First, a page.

Nursing shortages in England are “unlikely to improve” without seriously ramping up efforts to recruit more students and stop those already in the workforce from leaving.
That is the warning delivered in a letter to all NHS trust leaders and commissioners by those developing a new 10-year workforce plan for the health service.
“It is clear that we have not been investing sufficiently in CPD”
The letter, obtained by HSJ and seen by Nursing Times, gives a first glimpse at the “emerging vision” of the future staffing strategy and calls for feedback on early proposals.
It is signed by Baroness Dido Harding and Julian Hartley, who are overseeing the development of the NHS workforce implementation plan.
In the letter (see attached) they say gaps in nursing and midwifery is the “biggest single challenge we currently face nationally” in terms of staffing.
“We currently have vacancies across all branches of nursing, with the most significant shortages in mental health, learning disability and community nursing,” they add. “We have also seen a decline in mature students choosing to train as nurses.
“Our initial analysis suggests that this position is unlikely to improve in the near future without a serious focus on the supply, development and retention of the nursing and midwifery workforce,” they say.
They say they are “examining all available options” for boosting entrants to nursing and midwifery courses – describing the need for this as “urgent”.
However, they add that there are actions that can be taken in 2019/20 “within existing budgets” to tackle the situation, including:
- · Funding 5,000 extra clinical placements for the September 2019 intake
- · Launching a new annual recruitment campaign targeting school leavers and linked to work experience
- · Reviewing current return to practice processes
- · Securing a job guarantee offer for newly qualified staff
- · Boosting preceptorship and early career support
In the longer-term, higher education institutions must be “more actively engaged with” to ensure there are enough places for those wanting to become a nurse or midwife, Ms Harding and Mr Hartley say.
They add “maximising the contribution” of the apprenticeship and the new nursing associate routes into the profession must be a focus.
The need to reduce the number of students dropping out of courses and helping newly qualified nurses manage the transition from education to employment is also highlighted.
“The government will need to provide significant extra resources to make these plans a reality”
Dame Donna Kinnair
Nurses should also be able to move more easily between employers and sectors to give them “fulfilling careers”, the letter authors note.
They highlight the importance of fostering a “culture of continuous development that supports our nursing and midwifery staff to meet their personal aspirations”.
They are proposing a review of the priority areas for clinical professional development (CPD), admitting that previous investment in this has fallen short.
“It is clear that we have not been investing sufficiently in CPD and the development of our workforce more broadly,” Ms Harding and Mr Hartley say. “We know that this has an important bearing on the morale, and ultimately the retention, of our people.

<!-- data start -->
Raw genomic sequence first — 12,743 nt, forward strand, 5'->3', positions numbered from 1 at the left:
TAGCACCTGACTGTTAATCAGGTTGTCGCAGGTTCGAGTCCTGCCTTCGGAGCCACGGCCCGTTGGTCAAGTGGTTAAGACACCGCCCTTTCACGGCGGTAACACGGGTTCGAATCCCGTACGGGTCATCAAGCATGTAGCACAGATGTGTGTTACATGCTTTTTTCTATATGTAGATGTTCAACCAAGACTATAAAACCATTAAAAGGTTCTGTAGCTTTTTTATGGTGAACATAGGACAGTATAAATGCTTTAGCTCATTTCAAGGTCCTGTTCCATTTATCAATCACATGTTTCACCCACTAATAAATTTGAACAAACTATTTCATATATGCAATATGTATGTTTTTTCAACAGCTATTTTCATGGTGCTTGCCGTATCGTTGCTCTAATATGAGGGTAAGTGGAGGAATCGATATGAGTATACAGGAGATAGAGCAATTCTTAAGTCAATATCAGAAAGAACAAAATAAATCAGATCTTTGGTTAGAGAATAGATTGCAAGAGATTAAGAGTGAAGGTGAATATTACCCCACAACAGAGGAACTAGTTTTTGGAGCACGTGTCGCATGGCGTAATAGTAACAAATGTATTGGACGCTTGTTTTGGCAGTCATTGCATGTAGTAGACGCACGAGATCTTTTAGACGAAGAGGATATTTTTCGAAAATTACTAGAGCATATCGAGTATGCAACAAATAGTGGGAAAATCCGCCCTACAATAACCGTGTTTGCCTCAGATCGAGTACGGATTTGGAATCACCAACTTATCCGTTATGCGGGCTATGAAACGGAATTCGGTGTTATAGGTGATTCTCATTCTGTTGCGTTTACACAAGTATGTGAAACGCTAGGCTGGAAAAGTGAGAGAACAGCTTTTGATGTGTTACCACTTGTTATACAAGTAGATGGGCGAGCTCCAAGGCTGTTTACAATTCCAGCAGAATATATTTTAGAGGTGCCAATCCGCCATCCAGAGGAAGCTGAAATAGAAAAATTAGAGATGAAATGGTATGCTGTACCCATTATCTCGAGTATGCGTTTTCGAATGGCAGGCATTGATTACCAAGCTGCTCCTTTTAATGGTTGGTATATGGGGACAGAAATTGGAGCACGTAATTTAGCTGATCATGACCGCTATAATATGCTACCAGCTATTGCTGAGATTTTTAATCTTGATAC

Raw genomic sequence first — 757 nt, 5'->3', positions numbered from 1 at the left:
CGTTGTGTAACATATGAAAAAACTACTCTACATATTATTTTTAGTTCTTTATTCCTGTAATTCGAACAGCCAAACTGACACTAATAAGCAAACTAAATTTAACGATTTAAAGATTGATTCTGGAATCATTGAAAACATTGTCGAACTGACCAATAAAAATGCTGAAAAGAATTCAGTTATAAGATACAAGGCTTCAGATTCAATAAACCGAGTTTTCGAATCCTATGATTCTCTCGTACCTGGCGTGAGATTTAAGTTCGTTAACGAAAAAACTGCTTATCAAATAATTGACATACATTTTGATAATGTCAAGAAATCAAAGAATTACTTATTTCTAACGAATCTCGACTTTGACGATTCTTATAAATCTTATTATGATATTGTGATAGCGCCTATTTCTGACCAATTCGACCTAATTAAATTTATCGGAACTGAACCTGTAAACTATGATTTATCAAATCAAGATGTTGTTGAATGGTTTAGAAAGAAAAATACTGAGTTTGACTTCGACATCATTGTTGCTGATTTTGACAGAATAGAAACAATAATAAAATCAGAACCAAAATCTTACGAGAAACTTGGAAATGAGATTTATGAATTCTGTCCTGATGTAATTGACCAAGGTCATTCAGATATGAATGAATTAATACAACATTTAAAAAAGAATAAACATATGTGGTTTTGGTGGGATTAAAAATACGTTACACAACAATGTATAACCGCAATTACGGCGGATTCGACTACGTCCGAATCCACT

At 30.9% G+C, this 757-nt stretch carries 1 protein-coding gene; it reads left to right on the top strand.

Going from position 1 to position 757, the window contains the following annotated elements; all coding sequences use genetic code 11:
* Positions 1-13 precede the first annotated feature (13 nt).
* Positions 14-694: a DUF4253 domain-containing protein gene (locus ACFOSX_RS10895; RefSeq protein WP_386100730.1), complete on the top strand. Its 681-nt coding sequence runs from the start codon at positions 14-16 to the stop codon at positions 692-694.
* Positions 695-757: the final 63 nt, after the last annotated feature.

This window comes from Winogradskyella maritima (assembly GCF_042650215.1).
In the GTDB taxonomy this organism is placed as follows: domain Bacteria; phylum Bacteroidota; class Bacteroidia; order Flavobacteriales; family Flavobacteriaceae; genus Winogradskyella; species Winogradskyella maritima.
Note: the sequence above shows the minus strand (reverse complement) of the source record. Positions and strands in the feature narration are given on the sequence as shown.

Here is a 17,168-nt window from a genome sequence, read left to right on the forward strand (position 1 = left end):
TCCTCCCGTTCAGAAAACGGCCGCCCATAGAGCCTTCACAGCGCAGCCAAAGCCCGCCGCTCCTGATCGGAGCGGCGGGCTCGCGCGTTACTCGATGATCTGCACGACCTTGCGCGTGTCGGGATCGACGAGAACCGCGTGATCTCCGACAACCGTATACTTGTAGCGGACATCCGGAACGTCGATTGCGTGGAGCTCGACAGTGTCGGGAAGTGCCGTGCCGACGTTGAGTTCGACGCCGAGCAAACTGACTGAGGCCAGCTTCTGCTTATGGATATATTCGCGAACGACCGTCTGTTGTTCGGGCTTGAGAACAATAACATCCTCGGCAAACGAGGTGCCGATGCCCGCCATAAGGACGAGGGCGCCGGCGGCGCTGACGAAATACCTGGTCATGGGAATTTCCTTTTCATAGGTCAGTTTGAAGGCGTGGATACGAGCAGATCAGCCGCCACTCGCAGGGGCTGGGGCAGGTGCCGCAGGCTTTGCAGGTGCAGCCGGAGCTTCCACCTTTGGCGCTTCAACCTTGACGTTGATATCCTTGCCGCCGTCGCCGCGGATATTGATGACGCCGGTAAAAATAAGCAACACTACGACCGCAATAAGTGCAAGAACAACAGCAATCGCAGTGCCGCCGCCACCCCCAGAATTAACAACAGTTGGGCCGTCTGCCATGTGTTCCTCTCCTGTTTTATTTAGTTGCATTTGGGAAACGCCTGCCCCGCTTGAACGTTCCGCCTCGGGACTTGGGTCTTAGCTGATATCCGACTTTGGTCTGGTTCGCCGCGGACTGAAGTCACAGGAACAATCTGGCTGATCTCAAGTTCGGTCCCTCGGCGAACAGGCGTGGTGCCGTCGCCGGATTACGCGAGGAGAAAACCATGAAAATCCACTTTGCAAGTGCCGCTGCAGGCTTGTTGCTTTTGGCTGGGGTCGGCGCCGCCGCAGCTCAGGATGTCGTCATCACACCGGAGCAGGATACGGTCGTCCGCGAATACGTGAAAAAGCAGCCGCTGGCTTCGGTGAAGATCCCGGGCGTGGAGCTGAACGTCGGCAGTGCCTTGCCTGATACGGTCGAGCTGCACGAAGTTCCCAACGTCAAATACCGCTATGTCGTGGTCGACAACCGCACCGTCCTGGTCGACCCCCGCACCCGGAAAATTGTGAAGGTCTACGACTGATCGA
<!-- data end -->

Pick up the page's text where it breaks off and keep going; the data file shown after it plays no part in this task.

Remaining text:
“It is also a critical enabler of new and extended practice which will enable our people to adapt to the changing skill mix that will be required in the future,” they add. “This is why we want to review how current funding is being targeted to ensure it is being used to upskill our people.”
They also want to help employers “identify and fully utilise” advanced level nurses and other practitioners, including by updating the electronic staff record to track numbers and plan their deployment.
The letter also reveals plans to devolve more workforce activities locally through the emerging integrated care systems.
The Royal College of Nursing is part of the workforce implementation group, which is drawing together the plan.
Dame Donna Kinnair, acting chief executive and general secretary, said she was pleased to see through the letter that many of the college’s suggestions had been taken on board.
However, she questioned whether the proposed actions for 2019/20 set out in the letter specifically targeting nursing and midwifery could really be implemented “within existing budgets”.
“It’s good to see the workforce implementation group formally acknowledge what the RCN has highlighted for many years – that the single biggest challenge the NHS faces nationally is workforce shortages in nursing and midwifery,” she said.
“As members of the group, it is positive to see many of our points in this letter to chief executives – such as the increase in the number of clinical placements for nursing students, a recruitment campaign targeted at school-leavers, and the aim to reduce the drop-out rate from nursing degrees,” Dame Donna added.
“However, as a constructive member, I will keep saying it won’t be possible for all these actions be implemented ‘within existing budgets’,” she said. “The government will need to provide significant extra resources to make these plans a reality and to deliver the ‘transformed workforce’ described.”
The workforce implementation plan will set out how ambitions laid out in the NHS Long Term Plan, released in January, around staffing will be achieved.
The first draft of the workforce blueprint is to be published in early April with the final version due within two months of the conclusion of the government’s comprehensive spending review.